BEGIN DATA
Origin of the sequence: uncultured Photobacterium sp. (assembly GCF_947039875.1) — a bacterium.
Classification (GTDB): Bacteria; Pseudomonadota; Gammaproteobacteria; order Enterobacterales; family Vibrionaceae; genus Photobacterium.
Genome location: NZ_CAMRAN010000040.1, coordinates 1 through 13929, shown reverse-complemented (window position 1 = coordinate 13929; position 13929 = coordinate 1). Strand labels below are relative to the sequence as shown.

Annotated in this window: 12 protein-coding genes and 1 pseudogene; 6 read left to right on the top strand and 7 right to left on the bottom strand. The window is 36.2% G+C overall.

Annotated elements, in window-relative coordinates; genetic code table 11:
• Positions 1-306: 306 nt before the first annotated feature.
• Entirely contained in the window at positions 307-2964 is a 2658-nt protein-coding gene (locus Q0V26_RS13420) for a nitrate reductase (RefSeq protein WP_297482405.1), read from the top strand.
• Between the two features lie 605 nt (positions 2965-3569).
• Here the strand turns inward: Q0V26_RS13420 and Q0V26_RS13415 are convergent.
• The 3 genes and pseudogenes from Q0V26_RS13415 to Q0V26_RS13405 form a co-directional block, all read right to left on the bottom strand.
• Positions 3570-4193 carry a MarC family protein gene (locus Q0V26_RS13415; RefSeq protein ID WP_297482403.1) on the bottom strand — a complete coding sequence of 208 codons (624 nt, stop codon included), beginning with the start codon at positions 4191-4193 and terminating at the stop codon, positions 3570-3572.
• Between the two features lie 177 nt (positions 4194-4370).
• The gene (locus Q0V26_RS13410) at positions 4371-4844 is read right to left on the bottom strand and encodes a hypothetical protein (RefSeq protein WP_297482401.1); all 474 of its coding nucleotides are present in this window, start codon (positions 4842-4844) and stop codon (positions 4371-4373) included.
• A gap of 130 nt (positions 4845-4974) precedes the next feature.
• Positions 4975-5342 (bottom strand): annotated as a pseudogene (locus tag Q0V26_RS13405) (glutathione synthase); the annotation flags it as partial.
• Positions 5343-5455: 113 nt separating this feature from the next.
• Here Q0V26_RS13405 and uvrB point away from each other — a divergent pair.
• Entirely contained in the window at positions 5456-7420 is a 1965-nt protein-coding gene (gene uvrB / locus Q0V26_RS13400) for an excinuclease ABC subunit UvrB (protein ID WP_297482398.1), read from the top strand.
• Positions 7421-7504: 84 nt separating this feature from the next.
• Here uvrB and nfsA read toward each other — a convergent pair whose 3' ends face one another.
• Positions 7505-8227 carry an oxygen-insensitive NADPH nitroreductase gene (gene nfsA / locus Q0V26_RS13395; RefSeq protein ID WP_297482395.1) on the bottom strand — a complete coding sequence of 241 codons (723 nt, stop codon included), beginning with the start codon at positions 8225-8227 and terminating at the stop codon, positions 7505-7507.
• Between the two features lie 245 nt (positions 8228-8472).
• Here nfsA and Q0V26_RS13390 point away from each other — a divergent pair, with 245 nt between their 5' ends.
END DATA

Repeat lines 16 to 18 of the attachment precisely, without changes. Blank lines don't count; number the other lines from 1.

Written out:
• Positions 5343-5455: 113 nt separating this feature from the next.
• Here Q0V26_RS13405 and uvrB point away from each other — a divergent pair.
• Entirely contained in the window at positions 5456-7420 is a 1965-nt protein-coding gene (gene uvrB / locus Q0V26_RS13400) for an excinuclease ABC subunit UvrB (protein ID WP_297482398.1), read from the top strand.